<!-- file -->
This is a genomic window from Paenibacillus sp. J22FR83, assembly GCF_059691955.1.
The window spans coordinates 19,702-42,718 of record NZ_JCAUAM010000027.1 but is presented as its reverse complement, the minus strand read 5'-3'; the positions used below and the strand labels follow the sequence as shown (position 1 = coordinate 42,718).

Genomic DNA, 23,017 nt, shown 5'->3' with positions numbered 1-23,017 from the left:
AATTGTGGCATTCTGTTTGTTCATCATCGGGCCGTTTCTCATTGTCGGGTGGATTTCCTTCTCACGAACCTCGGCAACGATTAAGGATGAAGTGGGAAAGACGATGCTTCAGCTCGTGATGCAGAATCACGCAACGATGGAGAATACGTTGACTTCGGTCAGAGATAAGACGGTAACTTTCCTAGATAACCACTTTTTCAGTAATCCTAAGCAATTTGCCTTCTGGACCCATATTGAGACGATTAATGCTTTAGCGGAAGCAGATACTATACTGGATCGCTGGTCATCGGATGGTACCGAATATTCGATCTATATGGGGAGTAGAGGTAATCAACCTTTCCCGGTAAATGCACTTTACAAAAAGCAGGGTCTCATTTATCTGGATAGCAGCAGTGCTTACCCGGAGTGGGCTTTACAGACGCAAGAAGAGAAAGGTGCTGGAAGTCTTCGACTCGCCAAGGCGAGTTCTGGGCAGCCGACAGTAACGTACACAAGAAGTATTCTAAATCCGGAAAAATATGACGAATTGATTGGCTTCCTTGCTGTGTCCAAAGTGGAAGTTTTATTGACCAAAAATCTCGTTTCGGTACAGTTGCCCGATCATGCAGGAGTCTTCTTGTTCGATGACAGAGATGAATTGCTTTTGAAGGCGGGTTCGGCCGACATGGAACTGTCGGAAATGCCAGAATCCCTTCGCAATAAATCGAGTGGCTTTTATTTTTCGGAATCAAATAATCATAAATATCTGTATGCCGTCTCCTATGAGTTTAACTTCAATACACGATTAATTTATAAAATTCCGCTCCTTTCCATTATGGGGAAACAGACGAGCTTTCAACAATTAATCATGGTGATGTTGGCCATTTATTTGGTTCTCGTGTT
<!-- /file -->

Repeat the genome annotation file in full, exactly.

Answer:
This is a genomic window from Paenibacillus sp. J22FR83, assembly GCF_059691955.1.
The window spans coordinates 19,702-42,718 of record NZ_JCAUAM010000027.1 but is presented as its reverse complement, the minus strand read 5'-3'; the positions used below and the strand labels follow the sequence as shown (position 1 = coordinate 42,718).

Genomic DNA, 23,017 nt, shown 5'->3' with positions numbered 1-23,017 from the left:
AATTGTGGCATTCTGTTTGTTCATCATCGGGCCGTTTCTCATTGTCGGGTGGATTTCCTTCTCACGAACCTCGGCAACGATTAAGGATGAAGTGGGAAAGACGATGCTTCAGCTCGTGATGCAGAATCACGCAACGATGGAGAATACGTTGACTTCGGTCAGAGATAAGACGGTAACTTTCCTAGATAACCACTTTTTCAGTAATCCTAAGCAATTTGCCTTCTGGACCCATATTGAGACGATTAATGCTTTAGCGGAAGCAGATACTATACTGGATCGCTGGTCATCGGATGGTACCGAATATTCGATCTATATGGGGAGTAGAGGTAATCAACCTTTCCCGGTAAATGCACTTTACAAAAAGCAGGGTCTCATTTATCTGGATAGCAGCAGTGCTTACCCGGAGTGGGCTTTACAGACGCAAGAAGAGAAAGGTGCTGGAAGTCTTCGACTCGCCAAGGCGAGTTCTGGGCAGCCGACAGTAACGTACACAAGAAGTATTCTAAATCCGGAAAAATATGACGAATTGATTGGCTTCCTTGCTGTGTCCAAAGTGGAAGTTTTATTGACCAAAAATCTCGTTTCGGTACAGTTGCCCGATCATGCAGGAGTCTTCTTGTTCGATGACAGAGATGAATTGCTTTTGAAGGCGGGTTCGGCCGACATGGAACTGTCGGAAATGCCAGAATCCCTTCGCAATAAATCGAGTGGCTTTTATTTTTCGGAATCAAATAATCATAAATATCTGTATGCCGTCTCCTATGAGTTTAACTTCAATACACGATTAATTTATAAAATTCCGCTCCTTTCCATTATGGGGAAACAGACGAGCTTTCAACAATTAATCATGGTGATGTTGGCCATTTATTTGGTTCTCGTGTT